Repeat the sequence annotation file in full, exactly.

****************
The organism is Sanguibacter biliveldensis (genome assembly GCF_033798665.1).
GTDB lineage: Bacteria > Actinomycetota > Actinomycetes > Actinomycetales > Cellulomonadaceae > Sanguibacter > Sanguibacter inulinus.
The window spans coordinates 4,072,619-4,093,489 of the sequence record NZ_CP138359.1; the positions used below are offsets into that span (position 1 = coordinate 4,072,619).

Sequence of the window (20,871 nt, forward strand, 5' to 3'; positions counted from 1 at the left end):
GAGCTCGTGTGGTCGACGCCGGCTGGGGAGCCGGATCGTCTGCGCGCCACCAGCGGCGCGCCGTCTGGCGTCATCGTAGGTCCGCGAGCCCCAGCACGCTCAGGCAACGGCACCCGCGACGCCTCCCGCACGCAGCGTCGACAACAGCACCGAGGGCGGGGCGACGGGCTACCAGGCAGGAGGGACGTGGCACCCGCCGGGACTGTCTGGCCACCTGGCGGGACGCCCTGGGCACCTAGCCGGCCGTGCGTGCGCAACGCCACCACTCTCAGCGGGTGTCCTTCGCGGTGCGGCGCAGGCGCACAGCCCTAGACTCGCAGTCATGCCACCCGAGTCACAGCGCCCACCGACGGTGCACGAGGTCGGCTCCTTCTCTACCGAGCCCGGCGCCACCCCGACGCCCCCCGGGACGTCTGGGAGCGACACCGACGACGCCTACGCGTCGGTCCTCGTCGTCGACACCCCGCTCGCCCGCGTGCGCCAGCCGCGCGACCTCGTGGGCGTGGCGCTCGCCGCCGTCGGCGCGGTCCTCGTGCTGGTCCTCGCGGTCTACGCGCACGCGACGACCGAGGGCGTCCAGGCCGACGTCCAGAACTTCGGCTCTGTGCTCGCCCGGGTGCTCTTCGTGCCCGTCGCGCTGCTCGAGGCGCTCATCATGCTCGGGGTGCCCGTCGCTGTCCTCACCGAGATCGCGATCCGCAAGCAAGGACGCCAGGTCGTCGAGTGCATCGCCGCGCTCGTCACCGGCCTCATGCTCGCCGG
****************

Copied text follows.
The organism is Sanguibacter biliveldensis (genome assembly GCF_033798665.1).
GTDB lineage: Bacteria > Actinomycetota > Actinomycetes > Actinomycetales > Cellulomonadaceae > Sanguibacter > Sanguibacter inulinus.
The window spans coordinates 4,072,619-4,093,489 of the sequence record NZ_CP138359.1; the positions used below are offsets into that span (position 1 = coordinate 4,072,619).

Sequence of the window (20,871 nt, forward strand, 5' to 3'; positions counted from 1 at the left end):
GAGCTCGTGTGGTCGACGCCGGCTGGGGAGCCGGATCGTCTGCGCGCCACCAGCGGCGCGCCGTCTGGCGTCATCGTAGGTCCGCGAGCCCCAGCACGCTCAGGCAACGGCACCCGCGACGCCTCCCGCACGCAGCGTCGACAACAGCACCGAGGGCGGGGCGACGGGCTACCAGGCAGGAGGGACGTGGCACCCGCCGGGACTGTCTGGCCACCTGGCGGGACGCCCTGGGCACCTAGCCGGCCGTGCGTGCGCAACGCCACCACTCTCAGCGGGTGTCCTTCGCGGTGCGGCGCAGGCGCACAGCCCTAGACTCGCAGTCATGCCACCCGAGTCACAGCGCCCACCGACGGTGCACGAGGTCGGCTCCTTCTCTACCGAGCCCGGCGCCACCCCGACGCCCCCCGGGACGTCTGGGAGCGACACCGACGACGCCTACGCGTCGGTCCTCGTCGTCGACACCCCGCTCGCCCGCGTGCGCCAGCCGCGCGACCTCGTGGGCGTGGCGCTCGCCGCCGTCGGCGCGGTCCTCGTGCTGGTCCTCGCGGTCTACGCGCACGCGACGACCGAGGGCGTCCAGGCCGACGTCCAGAACTTCGGCTCTGTGCTCGCCCGGGTGCTCTTCGTGCCCGTCGCGCTGCTCGAGGCGCTCATCATGCTCGGGGTGCCCGTCGCTGTCCTCACCGAGATCGCGATCCGCAAGCAAGGACGCCAGGTCGTCGAGTGCATCGCCGCGCTCGTCACCGGCCTCATGCTCGCCGG